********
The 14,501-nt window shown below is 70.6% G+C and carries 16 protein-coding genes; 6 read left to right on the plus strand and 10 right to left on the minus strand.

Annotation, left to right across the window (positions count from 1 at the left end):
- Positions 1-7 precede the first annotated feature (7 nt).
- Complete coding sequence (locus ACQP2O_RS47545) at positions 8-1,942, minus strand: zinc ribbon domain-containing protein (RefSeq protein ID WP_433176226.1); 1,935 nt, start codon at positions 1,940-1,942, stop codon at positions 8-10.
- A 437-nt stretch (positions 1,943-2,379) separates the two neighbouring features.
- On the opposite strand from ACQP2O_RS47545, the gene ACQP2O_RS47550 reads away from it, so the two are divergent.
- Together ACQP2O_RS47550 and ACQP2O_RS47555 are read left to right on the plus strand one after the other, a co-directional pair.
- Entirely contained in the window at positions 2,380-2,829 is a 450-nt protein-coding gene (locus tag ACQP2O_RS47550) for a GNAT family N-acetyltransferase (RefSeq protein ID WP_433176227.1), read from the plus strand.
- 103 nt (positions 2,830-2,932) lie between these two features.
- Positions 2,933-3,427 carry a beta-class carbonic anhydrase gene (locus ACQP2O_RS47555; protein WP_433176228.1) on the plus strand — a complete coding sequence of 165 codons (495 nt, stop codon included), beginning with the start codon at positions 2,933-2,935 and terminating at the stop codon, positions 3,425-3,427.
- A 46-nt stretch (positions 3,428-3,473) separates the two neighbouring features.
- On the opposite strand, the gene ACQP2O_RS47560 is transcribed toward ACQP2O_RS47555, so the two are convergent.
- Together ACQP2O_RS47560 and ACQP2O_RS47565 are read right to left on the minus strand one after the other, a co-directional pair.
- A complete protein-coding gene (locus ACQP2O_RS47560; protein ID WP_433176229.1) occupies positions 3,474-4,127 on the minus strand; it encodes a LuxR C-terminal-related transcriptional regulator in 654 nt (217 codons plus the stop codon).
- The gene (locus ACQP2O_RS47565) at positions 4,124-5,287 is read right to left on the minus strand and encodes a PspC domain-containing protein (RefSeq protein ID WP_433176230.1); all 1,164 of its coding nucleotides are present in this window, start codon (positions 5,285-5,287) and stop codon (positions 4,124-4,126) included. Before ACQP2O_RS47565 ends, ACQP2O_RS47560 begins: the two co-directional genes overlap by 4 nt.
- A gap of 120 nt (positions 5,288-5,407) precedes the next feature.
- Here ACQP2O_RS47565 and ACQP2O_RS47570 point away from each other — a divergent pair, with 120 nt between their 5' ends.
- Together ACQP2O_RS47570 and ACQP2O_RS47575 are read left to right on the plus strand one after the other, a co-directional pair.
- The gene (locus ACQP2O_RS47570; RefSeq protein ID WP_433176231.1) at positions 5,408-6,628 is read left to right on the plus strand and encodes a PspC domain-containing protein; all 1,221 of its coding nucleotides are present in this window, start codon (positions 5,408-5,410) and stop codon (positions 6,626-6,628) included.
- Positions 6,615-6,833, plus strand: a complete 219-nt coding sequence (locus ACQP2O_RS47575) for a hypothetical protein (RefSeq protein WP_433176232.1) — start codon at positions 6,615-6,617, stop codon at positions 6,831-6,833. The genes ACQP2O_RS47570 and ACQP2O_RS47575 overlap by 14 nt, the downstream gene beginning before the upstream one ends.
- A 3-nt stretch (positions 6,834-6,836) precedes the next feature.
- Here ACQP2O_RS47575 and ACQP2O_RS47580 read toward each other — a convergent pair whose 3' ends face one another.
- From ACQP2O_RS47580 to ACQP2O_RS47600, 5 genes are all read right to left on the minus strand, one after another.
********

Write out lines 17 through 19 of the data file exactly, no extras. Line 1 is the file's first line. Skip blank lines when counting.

- Here ACQP2O_RS47565 and ACQP2O_RS47570 point away from each other — a divergent pair, with 120 nt between their 5' ends.
- Together ACQP2O_RS47570 and ACQP2O_RS47575 are read left to right on the plus strand one after the other, a co-directional pair.
- The gene (locus ACQP2O_RS47570; RefSeq protein ID WP_433176231.1) at positions 5,408-6,628 is read left to right on the plus strand and encodes a PspC domain-containing protein; all 1,221 of its coding nucleotides are present in this window, start codon (positions 5,408-5,410) and stop codon (positions 6,626-6,628) included.